Palestinian President Abbas says Holocaust 'most heinous crime' of modern era
RAMALLAH - Agence France-Presse
Palestinian President Mahmoud Abbas speaks during a meeting with the Palestinian Central Council, a top decision-making body, at his headquarters in the West Bank city of Ramallah, in this April 26, 2014 file photo. AP PhotoThe mass killing of Jews in the Holocaust was "the most heinous crime" against humanity of the modern era, Palestinian President Mahmud Abbas said Sunday in his strongest remarks yet on the Nazi genocide.
The statement comes at a sensitive time for US-led peace efforts, with Israel having suspended faltering talks last week after Abbas reached an agreement with the Islamist Hamas movement to form a unity government.
In a statement in English released just hours before Israel began marking Holocaust remembrance day, the Palestinian leader expressed sympathy with families of the six million Jews who were killed by the Nazi regime.
"What happened to the Jews in the Holocaust is the most heinous crime to have occurred against humanity in the modern era," Abbas said.
He also expressed his "sympathy with the families of the victims and many other innocent people who were killed by the Nazis."
The Palestinian leader's remarks, made in a statement following talks with an American rabbi promoting Jewish-Muslim understanding, came as Israel and the Palestinians fought a bitter war of words over the collapse of the peace talks.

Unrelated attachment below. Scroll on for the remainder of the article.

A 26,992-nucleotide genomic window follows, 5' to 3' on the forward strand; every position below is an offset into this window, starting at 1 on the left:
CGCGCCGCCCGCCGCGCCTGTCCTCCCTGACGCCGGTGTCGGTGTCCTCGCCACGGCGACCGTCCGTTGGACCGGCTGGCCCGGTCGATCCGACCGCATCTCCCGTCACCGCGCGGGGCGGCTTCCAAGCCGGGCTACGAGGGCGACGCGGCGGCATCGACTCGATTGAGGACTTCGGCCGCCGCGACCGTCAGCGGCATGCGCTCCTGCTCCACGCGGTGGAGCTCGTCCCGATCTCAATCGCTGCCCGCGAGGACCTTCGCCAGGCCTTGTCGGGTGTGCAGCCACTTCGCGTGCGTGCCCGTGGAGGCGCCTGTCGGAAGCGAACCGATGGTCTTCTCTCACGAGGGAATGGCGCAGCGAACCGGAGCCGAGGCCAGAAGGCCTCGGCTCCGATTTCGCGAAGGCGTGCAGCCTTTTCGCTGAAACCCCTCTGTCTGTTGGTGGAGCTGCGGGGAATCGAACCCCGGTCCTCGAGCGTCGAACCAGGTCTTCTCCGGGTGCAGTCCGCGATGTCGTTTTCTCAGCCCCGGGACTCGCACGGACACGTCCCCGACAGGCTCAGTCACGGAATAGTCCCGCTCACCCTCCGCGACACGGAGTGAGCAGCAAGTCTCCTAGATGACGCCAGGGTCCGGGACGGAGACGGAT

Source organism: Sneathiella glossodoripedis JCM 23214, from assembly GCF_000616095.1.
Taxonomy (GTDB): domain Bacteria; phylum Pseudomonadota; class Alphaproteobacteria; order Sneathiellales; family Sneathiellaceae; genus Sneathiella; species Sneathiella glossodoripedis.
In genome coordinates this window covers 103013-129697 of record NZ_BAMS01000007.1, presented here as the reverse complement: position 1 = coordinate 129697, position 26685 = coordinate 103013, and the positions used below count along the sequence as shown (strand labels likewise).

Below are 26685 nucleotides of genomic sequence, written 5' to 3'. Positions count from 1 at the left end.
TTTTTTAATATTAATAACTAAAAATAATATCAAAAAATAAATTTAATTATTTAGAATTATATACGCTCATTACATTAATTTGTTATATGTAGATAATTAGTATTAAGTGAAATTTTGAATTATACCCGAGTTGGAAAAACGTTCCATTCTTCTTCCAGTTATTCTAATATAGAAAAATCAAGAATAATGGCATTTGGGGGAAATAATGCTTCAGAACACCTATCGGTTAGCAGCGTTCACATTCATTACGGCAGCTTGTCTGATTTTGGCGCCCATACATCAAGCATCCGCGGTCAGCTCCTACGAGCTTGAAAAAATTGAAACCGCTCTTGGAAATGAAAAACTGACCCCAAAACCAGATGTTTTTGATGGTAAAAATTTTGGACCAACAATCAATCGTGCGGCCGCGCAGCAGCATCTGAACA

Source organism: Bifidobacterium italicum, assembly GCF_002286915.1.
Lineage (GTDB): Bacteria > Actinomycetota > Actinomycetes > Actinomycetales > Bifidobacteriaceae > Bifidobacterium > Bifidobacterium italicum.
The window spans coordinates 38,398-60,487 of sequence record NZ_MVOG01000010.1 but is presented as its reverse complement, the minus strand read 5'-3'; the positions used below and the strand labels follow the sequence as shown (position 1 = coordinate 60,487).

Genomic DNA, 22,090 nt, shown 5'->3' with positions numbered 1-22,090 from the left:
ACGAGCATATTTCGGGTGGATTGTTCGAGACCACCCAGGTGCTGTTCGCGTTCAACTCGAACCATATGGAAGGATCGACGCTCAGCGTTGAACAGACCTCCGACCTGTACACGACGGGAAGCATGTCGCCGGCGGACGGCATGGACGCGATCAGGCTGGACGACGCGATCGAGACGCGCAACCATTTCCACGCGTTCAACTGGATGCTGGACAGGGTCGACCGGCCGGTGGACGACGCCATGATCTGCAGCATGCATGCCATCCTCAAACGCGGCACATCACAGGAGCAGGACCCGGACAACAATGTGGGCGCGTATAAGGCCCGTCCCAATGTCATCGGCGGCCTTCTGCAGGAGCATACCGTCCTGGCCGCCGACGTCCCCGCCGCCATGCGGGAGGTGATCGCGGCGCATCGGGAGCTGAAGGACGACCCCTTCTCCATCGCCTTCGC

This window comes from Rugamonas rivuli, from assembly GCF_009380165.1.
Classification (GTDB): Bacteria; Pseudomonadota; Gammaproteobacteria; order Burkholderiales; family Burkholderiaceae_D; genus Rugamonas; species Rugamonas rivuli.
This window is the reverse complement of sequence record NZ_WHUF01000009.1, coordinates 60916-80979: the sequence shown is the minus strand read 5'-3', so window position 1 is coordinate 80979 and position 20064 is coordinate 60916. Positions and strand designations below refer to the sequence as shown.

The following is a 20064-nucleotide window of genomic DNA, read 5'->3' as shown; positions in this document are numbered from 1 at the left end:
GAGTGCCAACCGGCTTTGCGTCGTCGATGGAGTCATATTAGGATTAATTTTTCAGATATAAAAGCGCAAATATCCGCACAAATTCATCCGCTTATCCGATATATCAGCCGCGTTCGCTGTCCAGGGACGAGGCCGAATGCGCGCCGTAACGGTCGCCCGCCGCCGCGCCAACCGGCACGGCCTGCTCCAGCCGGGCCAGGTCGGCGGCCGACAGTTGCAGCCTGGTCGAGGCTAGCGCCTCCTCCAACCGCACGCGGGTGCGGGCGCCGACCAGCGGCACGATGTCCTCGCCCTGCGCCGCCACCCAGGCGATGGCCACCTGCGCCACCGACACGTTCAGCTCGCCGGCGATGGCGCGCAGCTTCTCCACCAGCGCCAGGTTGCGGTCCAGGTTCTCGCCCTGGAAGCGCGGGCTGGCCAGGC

"On the incredibly sad commemoration of Holocaust Day, we call on the Israeli government to seize the current opportunity to conclude a just and comprehensive peace in the region, based on the two states vision, Israel and Palestine living side by side in peace and security," he said.
Israel will at sundown begin marking Holocaust memorial day, holding memorial events and two minutes silence to remember the victims of the Nazi genocide.
Abbas has condemned the Holocaust in the past, while some officials from Hamas -- which is pledged to Israel's destruction -- have either denied or cast doubt on the scope of the genocide.